Safe driving habits

safe driving tipsSafe driving habits are important for all drivers on the road. Most parents drive safely simply because they are transporting their children and know that their actions while driving may help to protect those they love from injury. What some parents may not realize is that children tend to watch their driving behaviors and may model them sometime in the future.

A recent driving safety study by Toyota’s Collaborative Safety Research Center found that parents who teach and model safe driving techniques for their children go a long way toward helping their teen to be safe while driving. The study also found, however, that teens often pattern their own safe driving behaviors after what they think their parents do behind the wheel, rather than what the parents say they do. For instance, if a young driver thinks that a parent looks for an item while driving, the teen will be 4 times more likely to also look for items while they drive.

Recommendations

Because safe parental driving habits are critical to teaching teens how to drive safely, parents must understand what types of seemingly normal behaviors may cause car accidents. Some unsafe, though common, driving practices include the following:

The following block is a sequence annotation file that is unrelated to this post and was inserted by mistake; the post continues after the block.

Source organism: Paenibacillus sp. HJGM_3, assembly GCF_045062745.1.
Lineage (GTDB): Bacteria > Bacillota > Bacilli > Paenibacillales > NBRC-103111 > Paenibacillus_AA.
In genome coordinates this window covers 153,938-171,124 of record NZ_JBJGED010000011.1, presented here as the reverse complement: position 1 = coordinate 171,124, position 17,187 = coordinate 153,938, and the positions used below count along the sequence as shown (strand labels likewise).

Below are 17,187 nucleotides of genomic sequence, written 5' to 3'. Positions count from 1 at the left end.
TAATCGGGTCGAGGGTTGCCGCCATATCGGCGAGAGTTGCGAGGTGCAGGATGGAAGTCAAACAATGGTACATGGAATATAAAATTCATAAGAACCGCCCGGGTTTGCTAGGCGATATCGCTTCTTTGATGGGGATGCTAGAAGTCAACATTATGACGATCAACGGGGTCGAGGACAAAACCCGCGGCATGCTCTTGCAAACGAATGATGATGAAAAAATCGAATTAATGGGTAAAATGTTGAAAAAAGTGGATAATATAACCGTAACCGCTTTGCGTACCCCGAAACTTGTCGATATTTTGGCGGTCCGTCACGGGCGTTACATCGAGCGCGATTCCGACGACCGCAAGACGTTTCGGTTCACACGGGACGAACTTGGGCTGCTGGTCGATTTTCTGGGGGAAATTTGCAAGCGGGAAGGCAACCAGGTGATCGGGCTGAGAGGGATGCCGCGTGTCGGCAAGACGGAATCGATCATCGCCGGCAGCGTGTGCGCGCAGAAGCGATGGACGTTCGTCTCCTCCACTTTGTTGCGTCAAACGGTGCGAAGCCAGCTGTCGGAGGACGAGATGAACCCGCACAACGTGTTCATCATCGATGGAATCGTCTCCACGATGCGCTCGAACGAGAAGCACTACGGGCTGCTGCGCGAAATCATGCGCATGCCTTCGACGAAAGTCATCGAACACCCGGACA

• Know the signs of drowsiness – Drivers who know the signs of drowsiness are often able to make safer driving choices. These may include frequent yawning, and inability to focus and pay attention to the road. 
  • Cell phones – One of the most frequent distractions for drivers today is their cell phone. Between texting and social media, the draw to use a cell phone is almost irresistible for many teens. Toyota’s CSRC study found that teens text while driving 26 times more often than parents would have expected. 
  • Eating and drinking – Eating while driving happens even more often than texting and driving, according to the National Highway Traffic Safety Administration. This practice may increase a driver’s chances of being seriously injured in an accident by as much as 80 percent. 

Safe driving habits should not include anything that would fall under the label of distracted driving. According to distraction.gov, these include any behaviors that take some of the driver’s attention away from driving.

Conclusion 

Understanding the types of behaviors that are not considered safe in a vehicle may be key in helping young drivers learn how to drive safety from the start. Parents who are able to pattern these behaviors consistently often have a large influence on the way their teens will drive in the future.

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